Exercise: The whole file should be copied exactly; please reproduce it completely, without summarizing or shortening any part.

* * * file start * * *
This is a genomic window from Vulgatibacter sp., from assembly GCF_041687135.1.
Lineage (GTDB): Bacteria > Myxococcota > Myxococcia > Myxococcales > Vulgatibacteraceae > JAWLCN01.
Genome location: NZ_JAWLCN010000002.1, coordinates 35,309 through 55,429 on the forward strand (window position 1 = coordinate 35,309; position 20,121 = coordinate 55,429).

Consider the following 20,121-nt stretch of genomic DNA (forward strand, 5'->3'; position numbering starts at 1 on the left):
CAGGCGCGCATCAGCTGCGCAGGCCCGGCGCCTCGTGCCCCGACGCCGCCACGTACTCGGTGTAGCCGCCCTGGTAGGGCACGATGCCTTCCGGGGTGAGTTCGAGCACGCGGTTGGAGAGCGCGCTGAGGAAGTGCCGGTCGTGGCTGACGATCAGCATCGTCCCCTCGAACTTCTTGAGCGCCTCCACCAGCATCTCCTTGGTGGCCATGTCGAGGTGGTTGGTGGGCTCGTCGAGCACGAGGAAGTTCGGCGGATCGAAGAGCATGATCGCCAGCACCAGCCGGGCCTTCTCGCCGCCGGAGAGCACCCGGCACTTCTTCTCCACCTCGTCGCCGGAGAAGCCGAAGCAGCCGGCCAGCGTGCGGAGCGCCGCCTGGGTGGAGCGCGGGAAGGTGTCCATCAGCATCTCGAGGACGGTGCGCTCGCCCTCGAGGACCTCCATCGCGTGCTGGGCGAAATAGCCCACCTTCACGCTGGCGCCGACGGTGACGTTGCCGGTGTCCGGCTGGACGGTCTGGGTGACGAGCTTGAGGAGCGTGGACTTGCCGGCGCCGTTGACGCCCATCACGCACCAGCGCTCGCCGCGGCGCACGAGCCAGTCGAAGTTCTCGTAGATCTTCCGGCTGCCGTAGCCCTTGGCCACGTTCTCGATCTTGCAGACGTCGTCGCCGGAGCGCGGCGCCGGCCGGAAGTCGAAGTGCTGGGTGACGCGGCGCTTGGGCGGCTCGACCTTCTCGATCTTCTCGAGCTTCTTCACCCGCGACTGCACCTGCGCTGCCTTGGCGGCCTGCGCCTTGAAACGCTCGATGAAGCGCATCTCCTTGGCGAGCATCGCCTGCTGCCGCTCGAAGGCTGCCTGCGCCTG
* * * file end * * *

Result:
This is a genomic window from Vulgatibacter sp., from assembly GCF_041687135.1.
Lineage (GTDB): Bacteria > Myxococcota > Myxococcia > Myxococcales > Vulgatibacteraceae > JAWLCN01.
Genome location: NZ_JAWLCN010000002.1, coordinates 35,309 through 55,429 on the forward strand (window position 1 = coordinate 35,309; position 20,121 = coordinate 55,429).

Consider the following 20,121-nt stretch of genomic DNA (forward strand, 5'->3'; position numbering starts at 1 on the left):
CAGGCGCGCATCAGCTGCGCAGGCCCGGCGCCTCGTGCCCCGACGCCGCCACGTACTCGGTGTAGCCGCCCTGGTAGGGCACGATGCCTTCCGGGGTGAGTTCGAGCACGCGGTTGGAGAGCGCGCTGAGGAAGTGCCGGTCGTGGCTGACGATCAGCATCGTCCCCTCGAACTTCTTGAGCGCCTCCACCAGCATCTCCTTGGTGGCCATGTCGAGGTGGTTGGTGGGCTCGTCGAGCACGAGGAAGTTCGGCGGATCGAAGAGCATGATCGCCAGCACCAGCCGGGCCTTCTCGCCGCCGGAGAGCACCCGGCACTTCTTCTCCACCTCGTCGCCGGAGAAGCCGAAGCAGCCGGCCAGCGTGCGGAGCGCCGCCTGGGTGGAGCGCGGGAAGGTGTCCATCAGCATCTCGAGGACGGTGCGCTCGCCCTCGAGGACCTCCATCGCGTGCTGGGCGAAATAGCCCACCTTCACGCTGGCGCCGACGGTGACGTTGCCGGTGTCCGGCTGGACGGTCTGGGTGACGAGCTTGAGGAGCGTGGACTTGCCGGCGCCGTTGACGCCCATCACGCACCAGCGCTCGCCGCGGCGCACGAGCCAGTCGAAGTTCTCGTAGATCTTCCGGCTGCCGTAGCCCTTGGCCACGTTCTCGATCTTGCAGACGTCGTCGCCGGAGCGCGGCGCCGGCCGGAAGTCGAAGTGCTGGGTGACGCGGCGCTTGGGCGGCTCGACCTTCTCGATCTTCTCGAGCTTCTTCACCCGCGACTGCACCTGCGCTGCCTTGGCGGCCTGCGCCTTGAAACGCTCGATGAAGCGCATCTCCTTGGCGAGCATCGCCTGCTGCCGCTCGAAGGCTGCCTGCGCCTG